Putin to Seek 'Legally-Binding Agreement' From Joe Biden to Keep Ukraine From Joining NATO
In an Associated Press report, Putin's foreign affairs adviser Yuri Ushakov said the two governments will announce the date the call will take place once they have ironed out all the details.
Russia has expressed concern over Ukraine's push to join NATO, while the West has shown concern over Russia's increased buildup of troops near Ukraine. Russia warned that any presence of NATO troops on Ukrainian soil would cross a "red line."
Ushakov said during the call, Putin will demand the creation of a legally binding document that would "exclude any further NATO's expansion eastward and the deployment of weapons systems that would threaten us on the territories of neighboring countries, including Ukraine."
Ushakov also cited an early 1990s verbal agreement from Western leaders that NATO would not expand eastward—which did not happen as other former-Soviet countries joined the alliance—as another reason not to let Ukraine join.
Thursday, at a summit in Stockholm, Russian Minister of Foreign Affairs Sergey Lavrov warned U.S. Secretary of State Anthony Blinken denying Russia a say in the expansion was "playing with fire."
For more reporting from the Associated Press, see below:
Tensions between Russia and the West have escalated in recent weeks, with Ukraine, the U.S. and other Western allies increasingly concerned that a Russian troop buildup near the Ukrainian border could signal Moscow's intention to invade. The U.S. has threatened the Kremlin with the toughest sanctions yet if it launches an attack.
Ukrainian Defense Minister Oleksii Reznikov told lawmakers Friday that the number of Russian troops near Ukraine and in Russian-annexed Crimea is estimated at 94,300, warning that a "large-scale escalation" is possible in January.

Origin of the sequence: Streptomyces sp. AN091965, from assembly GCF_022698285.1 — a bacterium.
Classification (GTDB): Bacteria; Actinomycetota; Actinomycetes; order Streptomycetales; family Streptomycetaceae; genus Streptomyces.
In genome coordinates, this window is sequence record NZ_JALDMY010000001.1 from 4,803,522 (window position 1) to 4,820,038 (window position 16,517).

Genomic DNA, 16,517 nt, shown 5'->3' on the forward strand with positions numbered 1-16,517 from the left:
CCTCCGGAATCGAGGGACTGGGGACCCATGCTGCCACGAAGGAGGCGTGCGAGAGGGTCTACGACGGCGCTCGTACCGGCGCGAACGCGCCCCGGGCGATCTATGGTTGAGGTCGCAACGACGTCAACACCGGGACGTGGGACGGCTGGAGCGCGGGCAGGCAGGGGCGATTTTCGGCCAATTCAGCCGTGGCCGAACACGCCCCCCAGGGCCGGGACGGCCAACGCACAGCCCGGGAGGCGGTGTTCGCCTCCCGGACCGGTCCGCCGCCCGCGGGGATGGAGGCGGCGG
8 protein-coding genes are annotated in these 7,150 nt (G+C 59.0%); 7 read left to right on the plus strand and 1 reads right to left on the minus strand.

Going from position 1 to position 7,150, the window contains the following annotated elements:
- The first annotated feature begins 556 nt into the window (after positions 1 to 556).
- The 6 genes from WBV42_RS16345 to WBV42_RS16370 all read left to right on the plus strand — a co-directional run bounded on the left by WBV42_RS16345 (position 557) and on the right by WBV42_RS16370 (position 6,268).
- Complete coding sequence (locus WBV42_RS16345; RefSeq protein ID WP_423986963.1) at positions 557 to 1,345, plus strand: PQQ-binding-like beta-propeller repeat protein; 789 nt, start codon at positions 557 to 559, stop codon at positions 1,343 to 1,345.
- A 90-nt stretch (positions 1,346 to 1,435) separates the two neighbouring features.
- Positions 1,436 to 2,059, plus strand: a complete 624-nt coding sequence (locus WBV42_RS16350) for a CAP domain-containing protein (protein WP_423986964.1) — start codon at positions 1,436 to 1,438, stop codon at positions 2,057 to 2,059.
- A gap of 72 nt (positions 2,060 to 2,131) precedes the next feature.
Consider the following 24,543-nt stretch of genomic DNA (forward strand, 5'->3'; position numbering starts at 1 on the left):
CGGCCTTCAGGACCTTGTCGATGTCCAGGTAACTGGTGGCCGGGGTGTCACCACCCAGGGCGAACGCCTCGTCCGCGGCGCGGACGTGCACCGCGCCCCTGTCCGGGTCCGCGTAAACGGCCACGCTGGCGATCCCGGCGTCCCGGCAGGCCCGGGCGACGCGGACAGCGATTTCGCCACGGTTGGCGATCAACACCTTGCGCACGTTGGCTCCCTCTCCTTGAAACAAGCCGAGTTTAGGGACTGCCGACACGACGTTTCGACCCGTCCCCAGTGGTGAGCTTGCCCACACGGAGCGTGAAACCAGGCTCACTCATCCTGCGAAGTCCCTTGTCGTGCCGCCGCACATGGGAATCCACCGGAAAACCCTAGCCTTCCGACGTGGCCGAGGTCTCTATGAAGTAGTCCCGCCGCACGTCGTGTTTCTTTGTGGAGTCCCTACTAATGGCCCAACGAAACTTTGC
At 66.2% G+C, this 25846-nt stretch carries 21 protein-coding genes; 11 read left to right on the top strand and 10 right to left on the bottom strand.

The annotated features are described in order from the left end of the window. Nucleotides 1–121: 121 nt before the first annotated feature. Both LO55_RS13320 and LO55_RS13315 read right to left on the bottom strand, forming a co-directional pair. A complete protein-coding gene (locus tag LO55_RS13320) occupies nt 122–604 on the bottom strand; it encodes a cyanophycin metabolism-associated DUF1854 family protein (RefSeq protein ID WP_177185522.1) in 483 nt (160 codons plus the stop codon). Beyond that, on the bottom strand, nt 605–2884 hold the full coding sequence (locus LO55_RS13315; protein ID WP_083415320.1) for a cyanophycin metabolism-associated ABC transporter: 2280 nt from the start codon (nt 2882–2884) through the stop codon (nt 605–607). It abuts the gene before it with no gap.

Russia and Ukraine have remained locked in a tense tug-of-war after Russia annexed Ukraine's Crimean Peninsula in 2014 and threw its weight behind a separatist insurgency in Ukraine's eastern industrial heartland, known as the Donbas. More than 14,000 people have died in the fighting.
Ukraine's defense minister warned Friday that an escalation "is a probable scenario, but not certain, and our task is to avert it."
"Our intelligence service analyzes all scenarios, including the worst ones," Reznikov said. "The most probable time when [Russia] will be ready for the escalation is end of January."
Konstantin Kosachev, a deputy speaker of the upper house of parliament, reaffirmed Moscow's denial that it was pondering an attack.
"We don't have any plans to attack Ukraine. We don't have any heightened military activity near Ukraine's borders. There is no preparation underway for an offensive," Kosachev told Russia's state TV channel Russia-24.
The Kremlin has voiced concern that Ukraine may use force to reclaim control of the rebel east. And adding to the tensions, the head of a Russian-backed, self-proclaimed separatist republic in eastern Ukraine said Thursday that he could turn to Moscow for military assistance if the region faced a Ukrainian attack.
Reznikov said Ukraine wouldn't do anything to provoke Russia but is prepared to respond in case of an attack. "Ukraine is most interested in political and diplomatic resolution," the defense minister said.